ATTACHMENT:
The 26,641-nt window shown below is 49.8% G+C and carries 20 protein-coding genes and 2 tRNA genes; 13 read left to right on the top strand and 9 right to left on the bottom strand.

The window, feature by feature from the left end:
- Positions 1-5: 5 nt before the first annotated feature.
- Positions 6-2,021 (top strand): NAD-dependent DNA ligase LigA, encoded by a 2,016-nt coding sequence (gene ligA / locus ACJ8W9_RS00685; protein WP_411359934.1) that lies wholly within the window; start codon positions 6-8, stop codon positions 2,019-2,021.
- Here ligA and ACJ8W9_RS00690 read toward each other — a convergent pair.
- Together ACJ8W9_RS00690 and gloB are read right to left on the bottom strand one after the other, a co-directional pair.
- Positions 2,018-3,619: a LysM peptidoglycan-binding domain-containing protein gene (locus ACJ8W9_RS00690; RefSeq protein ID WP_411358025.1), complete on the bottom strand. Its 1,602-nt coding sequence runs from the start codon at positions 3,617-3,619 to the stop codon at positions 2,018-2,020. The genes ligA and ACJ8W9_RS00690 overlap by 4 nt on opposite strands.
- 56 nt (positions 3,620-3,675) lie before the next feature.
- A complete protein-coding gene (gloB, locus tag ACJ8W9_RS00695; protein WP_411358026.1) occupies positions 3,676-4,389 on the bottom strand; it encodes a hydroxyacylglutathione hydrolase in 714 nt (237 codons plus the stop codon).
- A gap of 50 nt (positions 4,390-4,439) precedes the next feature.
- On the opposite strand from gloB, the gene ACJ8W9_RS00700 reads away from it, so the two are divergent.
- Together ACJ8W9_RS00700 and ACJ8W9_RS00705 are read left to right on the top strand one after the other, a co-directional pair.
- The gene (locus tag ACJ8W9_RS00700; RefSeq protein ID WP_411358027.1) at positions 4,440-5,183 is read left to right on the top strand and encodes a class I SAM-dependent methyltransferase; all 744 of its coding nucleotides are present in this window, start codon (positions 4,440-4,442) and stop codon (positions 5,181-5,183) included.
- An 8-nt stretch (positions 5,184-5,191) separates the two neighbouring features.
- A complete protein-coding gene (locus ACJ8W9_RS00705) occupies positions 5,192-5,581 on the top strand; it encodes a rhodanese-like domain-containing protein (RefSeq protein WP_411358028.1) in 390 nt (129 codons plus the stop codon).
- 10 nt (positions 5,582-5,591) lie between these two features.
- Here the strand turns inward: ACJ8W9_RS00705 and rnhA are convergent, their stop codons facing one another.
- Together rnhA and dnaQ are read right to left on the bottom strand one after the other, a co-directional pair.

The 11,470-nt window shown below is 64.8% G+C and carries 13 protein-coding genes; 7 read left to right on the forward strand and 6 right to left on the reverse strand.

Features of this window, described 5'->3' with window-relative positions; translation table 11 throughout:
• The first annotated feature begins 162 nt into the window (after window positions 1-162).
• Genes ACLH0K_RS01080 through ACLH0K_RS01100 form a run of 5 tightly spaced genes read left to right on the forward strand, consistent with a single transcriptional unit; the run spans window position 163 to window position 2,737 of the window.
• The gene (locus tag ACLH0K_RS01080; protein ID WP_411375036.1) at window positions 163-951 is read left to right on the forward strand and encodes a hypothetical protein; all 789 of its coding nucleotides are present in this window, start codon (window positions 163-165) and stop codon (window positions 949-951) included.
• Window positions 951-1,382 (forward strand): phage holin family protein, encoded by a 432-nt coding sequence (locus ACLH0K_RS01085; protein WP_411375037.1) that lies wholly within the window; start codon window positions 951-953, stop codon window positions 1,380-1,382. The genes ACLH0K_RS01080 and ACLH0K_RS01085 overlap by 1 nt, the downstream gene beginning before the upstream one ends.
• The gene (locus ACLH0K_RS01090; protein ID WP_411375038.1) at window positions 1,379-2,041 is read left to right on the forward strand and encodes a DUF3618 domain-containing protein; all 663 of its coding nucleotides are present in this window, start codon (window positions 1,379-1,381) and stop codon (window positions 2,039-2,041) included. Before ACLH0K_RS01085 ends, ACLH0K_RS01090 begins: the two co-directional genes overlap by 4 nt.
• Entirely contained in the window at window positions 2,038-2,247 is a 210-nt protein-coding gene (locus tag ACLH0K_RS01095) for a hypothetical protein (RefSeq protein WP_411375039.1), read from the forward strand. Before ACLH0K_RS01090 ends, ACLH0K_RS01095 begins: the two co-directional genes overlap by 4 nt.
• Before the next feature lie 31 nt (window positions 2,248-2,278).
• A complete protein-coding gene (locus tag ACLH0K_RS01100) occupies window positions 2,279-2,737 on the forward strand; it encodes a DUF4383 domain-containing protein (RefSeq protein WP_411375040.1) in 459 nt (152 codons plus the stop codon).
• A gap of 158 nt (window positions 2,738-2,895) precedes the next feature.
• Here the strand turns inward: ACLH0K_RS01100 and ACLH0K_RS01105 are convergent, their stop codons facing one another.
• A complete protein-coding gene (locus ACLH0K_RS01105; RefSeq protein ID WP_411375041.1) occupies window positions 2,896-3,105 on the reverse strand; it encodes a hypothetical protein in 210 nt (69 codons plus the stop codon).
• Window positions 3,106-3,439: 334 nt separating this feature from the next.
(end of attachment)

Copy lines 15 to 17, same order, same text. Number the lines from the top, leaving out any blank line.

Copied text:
- A complete protein-coding gene (locus ACJ8W9_RS00705) occupies positions 5,192-5,581 on the top strand; it encodes a rhodanese-like domain-containing protein (RefSeq protein WP_411358028.1) in 390 nt (129 codons plus the stop codon).
- 10 nt (positions 5,582-5,591) lie between these two features.
- Here the strand turns inward: ACJ8W9_RS00705 and rnhA are convergent, their stop codons facing one another.